Return of the Roman entertainment

Chris Bush experiences an epic night at the Sheffield Crucible.

Howard Brenton’s epic drama The Romans in Britain opened last week at the Crucible Theatre in Sheffield amidst a storm of publicity (in The Guardian at least). Directed by Sam West, this is the first professional revival of the play since its infamous debut at the National in 1980, which saw its director Michael Bogdanov facing charges at the Old Bailey for ‘procuring an act of gross indecency’. The act in question is the on-stage rape of a young druid by a Roman soldier. While this doesn’t make for comfortable viewing, the scene is handled deftly by West who makes the moment all the more unsettling by the general indifference of the other soldiers who chatter away in the foreground while the rape takes place behind them. Certainly none of the violence or nudity in the piece has been shirked away from, with no less than six nude males cavorting and cart-wheeling across the stage, yet undoubtedly its impact has lessened since its first appearance.

Perhaps this is a good thing. Back in the eighties all the press talked about was this one moment and the following scandal, whereas now we can watch and appreciate the play as a whole rather than get hung up on a single issue. It is a shame, then, that the writing itself doesn’t stand up to a less hysterical analysis. While bold, brave and shocking in its day, Brenton’s script now seems dated, moralising and clumsily didactic in its exposition and themes.

Part of the problem is the scale of the piece. A cast of seventeen play over forty parts on a time scale which ranges from Julius Caesar’s invasion of England to the present day troubles in Ireland. Rather than being ambitious, the epic scope leaves little room left for individual characterisation and the parallels drawn between these different eras of oppression and conquest would have been far more effective were we left to make them ourselves. As it stands, the connection is crudely hammered home at every opportunity and, as we jump from analogy to analogy, we never stop in one place for long enough to feel for the oppressed or detest the oppressor. This is a pity, since when he is not lecturing us Brenton’s dialogue sparkles with ruthless wit, dark humour and bleak humanity. Furthermore, many of his characters have the potential to be fascinating, should we be allowed to know them.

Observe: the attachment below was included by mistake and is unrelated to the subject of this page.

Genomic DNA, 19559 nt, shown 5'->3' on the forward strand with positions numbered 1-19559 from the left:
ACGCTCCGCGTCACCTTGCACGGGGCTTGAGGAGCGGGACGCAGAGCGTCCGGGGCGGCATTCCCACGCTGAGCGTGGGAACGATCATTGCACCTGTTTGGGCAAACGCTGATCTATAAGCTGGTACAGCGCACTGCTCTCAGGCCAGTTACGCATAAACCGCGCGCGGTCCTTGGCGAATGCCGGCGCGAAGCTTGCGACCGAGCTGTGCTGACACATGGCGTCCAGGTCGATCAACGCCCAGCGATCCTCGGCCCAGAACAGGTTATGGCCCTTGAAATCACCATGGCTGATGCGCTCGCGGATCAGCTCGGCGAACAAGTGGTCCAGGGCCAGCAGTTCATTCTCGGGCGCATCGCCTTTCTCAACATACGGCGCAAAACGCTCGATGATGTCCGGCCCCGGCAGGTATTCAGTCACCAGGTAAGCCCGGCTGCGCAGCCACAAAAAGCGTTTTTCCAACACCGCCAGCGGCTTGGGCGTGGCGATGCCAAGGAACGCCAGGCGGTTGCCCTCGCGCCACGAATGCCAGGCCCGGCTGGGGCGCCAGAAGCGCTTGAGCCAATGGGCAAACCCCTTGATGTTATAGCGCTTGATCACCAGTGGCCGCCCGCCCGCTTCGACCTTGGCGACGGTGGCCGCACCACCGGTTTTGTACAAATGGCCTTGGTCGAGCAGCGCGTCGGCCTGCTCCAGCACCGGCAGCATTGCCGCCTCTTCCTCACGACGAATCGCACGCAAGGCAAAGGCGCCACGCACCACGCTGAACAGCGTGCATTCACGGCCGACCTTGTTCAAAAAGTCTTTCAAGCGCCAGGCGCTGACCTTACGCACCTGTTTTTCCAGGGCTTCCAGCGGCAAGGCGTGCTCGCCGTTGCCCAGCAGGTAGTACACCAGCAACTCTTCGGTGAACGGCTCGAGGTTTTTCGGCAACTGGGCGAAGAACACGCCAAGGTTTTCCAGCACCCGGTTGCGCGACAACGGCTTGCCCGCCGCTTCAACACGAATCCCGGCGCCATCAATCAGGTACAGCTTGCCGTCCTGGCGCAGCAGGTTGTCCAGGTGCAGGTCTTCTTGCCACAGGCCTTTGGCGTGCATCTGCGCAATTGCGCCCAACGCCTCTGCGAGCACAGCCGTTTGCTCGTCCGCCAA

The acting is almost faultless all round, but with so few characters to work with and so many jerkins, helmets and combats to fill, the company have a tough job. Tom Mannion’s Caesar stands out as a ‘real’ figure, whose sharp tongue and icy delivery both chilled and entertained the audience. His is a truly excellent performance, but perhaps his task is made easier by the fact that this is the only part he has to play. He can enter a scene, dominate it, and be dramatically viable in doing so, rather than be forced to fill in the background detail to get the author’s message across.

My real problem with The Romans in Britain is that it appears to be little more than a series of show pieces: the notorious rape scene, the appearance of Julius Caesar, a convoluted diatribe on social determinism, a witty aside on King Arthur, that leave an audience emotionally unsatisfied. The same can be said of the set; designed by theatrical veteran Ralph Koltai it immediately looks very impressive. The stage is dominated by a twenty-foot high piece of driftwood, eerily reminiscent of an animal skull, under which lies a sunken pool, deep enough for three actors to swim in.

However, while this is an extraordinary piece of engineering it’s never really justified or used to its full potential, and the forestage where the vast majority of the action takes place looks more like a bowling green than fields or woodland, supporting my impression that this play is about show rather than substance.

Since taking over Sheffield Theatres, Sam West has proved that he is a great actor (as Benedick in Much Ado About Nothing) and an accomplished director (in the stunning Insignificance by Terry Johnson). Perhaps the only area he needs to work on now is picking the right plays.

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